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What is blood mismatch during pregnancy?

What is blood mismatch during pregnancy?


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It is known that there are more than 100 blood groups determined according to genetic characteristics. However, the main blood groups that are generally identified and universally accepted are called ABO system. Each person has one of the main groups A, B, AB and 0. Blood groups are identified and named according to the antigens on the red blood cells. Antigens are proteins that activate the defense system. Only A antigens in group A blood, only B antigens in group B, both (A and B) antigens in group AB, while “O sahip have neither A nor B antigen. Other antigens that further customize blood groups are available . The most important factor is Rh factor. Those who do not have Rh antigen in their blood are defined as Rh negative (-) and those with Rh antigen are identified as Rh positive (+). More than 85% of people are Rh positive. Blood incompatibility occurs especially when the mother is Rh (-) and the father is Rh (+).Prenatal precautionsIt is imperative that the mothers' blood type be known before birth. If the expectant mother has a document which is found to be inaccurate in expressing her blood type, a test should be performed to determine the blood type again.
Knowing the blood type is very important to take precautions against blood mismatches. One example is that the baby will be born when the mother is Rh (-) and the father is Rh (+), according to Mendel Laws, depending on the genetic structure of the father (heterozygous or homozygous) 50% or 100% Rh (+) is born. Since it is not known in scientific studies how the father regulates the genes that determine the blood group, it is assumed that there is a classic “blood incompatibility” or “Rh incompatibility bilinen which is generally known in any case where the mother is Rh (-) and the father is Rh (+).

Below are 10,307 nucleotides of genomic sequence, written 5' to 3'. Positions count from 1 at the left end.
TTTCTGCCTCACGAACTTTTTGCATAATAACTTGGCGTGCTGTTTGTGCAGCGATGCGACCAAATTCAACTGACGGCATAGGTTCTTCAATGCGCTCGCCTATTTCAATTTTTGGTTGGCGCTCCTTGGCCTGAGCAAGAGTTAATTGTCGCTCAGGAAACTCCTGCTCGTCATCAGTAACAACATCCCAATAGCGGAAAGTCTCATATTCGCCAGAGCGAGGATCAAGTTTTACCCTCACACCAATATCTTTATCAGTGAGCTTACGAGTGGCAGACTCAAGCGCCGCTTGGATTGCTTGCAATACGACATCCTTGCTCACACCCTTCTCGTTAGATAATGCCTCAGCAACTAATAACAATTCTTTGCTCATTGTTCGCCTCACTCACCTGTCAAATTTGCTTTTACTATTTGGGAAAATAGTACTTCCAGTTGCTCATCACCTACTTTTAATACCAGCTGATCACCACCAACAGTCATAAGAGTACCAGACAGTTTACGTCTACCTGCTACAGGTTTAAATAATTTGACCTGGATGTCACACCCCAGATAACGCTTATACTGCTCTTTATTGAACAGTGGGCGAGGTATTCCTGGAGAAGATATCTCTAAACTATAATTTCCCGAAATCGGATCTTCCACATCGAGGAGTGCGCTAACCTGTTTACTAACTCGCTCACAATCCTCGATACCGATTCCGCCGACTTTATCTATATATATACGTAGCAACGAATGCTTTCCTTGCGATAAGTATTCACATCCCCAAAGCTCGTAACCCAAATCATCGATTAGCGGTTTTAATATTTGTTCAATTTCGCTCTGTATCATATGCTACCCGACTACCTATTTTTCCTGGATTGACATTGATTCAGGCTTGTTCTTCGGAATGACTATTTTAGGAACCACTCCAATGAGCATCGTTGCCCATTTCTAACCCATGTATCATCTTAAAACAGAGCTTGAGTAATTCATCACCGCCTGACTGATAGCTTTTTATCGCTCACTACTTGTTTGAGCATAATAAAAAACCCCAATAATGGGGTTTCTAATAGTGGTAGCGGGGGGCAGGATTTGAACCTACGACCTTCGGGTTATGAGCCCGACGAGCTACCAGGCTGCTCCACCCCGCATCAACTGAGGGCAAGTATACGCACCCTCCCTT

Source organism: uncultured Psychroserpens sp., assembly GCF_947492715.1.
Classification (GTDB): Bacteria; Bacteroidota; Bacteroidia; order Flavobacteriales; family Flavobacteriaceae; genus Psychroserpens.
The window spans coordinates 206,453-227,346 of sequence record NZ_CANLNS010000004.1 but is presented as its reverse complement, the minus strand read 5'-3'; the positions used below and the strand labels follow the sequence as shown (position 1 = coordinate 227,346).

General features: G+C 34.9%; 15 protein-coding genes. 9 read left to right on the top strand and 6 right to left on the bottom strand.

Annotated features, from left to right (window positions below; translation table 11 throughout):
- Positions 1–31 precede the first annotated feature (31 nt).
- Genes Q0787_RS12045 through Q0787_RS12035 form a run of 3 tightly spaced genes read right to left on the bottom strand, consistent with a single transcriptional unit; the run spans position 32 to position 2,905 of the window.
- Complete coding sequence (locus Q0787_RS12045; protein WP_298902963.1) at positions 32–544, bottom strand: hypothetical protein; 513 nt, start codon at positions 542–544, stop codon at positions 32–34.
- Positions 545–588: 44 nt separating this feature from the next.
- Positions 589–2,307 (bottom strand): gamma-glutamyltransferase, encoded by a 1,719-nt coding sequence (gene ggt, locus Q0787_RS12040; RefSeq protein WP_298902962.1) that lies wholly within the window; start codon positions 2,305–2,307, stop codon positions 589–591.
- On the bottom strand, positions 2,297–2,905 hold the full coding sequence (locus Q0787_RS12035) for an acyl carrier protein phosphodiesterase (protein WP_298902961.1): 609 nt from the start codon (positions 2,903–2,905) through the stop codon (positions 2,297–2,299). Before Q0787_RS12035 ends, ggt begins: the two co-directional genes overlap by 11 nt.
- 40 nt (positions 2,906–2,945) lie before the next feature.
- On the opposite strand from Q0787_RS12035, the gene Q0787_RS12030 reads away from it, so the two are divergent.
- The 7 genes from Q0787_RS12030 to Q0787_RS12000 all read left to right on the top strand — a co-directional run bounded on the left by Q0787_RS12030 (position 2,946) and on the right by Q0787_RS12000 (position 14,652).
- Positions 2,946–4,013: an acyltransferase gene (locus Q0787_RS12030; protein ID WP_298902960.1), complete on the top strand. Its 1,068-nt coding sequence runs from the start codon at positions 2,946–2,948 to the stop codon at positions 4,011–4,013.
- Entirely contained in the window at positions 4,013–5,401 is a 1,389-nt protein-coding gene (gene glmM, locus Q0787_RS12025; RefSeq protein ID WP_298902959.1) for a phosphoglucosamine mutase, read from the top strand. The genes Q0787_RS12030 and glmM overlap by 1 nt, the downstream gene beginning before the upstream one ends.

If the baby is really Rh (+), a dangerous situation arises if the blood gets into the mother's blood, even in very small amounts. Because the mother's immune system is different from their own red blood cells, the baby's red blood cells called antibodies against the form of substances called. The greater the antibody, the greater the risk of anemia-related heart failure and death. The optimal solution to protect both the mother and the baby is to ensure that this stimulation does not occur, as the mother's immune system, once stimulated, irreversibly produces antibodies against foreign red blood cells. This arousal can occur at a rate of 1% at birth. However, not every warning comes with birth. Apart from this path, blood mismatch may occur due to incorrect blood transfusions, interference with blood-infected surgical instruments, or injections. Therefore, each candidate with Rh (-) should be screened for anti-Rh antibodies at the beginning of the pregnancy (Indirect Coombs Test.) Since the most important treatment of blood mismatch is prevention, the following rules should be observed: - If there is Rh mismatch in the mother and father candidates, indirect coombs test should be repeated at appropriate intervals. - If necessary, an early protection needle (Rh hyperimmune globulin) can be given at 28 weeks of gestation in the first pregnancy. - If the baby's blood type is Rh positive; Rh hyperimmunglobin injection should be performed within 72 hours to prevent antibody production to protect subsequent babies. - Your mother becomes vulnerable, putting the baby at risk. Therefore, in the following months of pregnancy; antibody levels in the blood are checked. If the antibody level is high, the baby's health should be monitored in a perinatology clinic with special tests and appropriate treatment should be performed. - In cases of abortion greater than 3 months, full dose of immunoglobulin should be administered. Since red blood cells start to form in the fetus after 6 - 8 weeks in the first 3 months, low dose hyperimmunoglobulin (protective needle) should be administered. - For medical reasons or optionally, in cases of abortion, Rh hyperimmunglobulin should be administered before the intervention, and operation should be performed with vacuum if possible.


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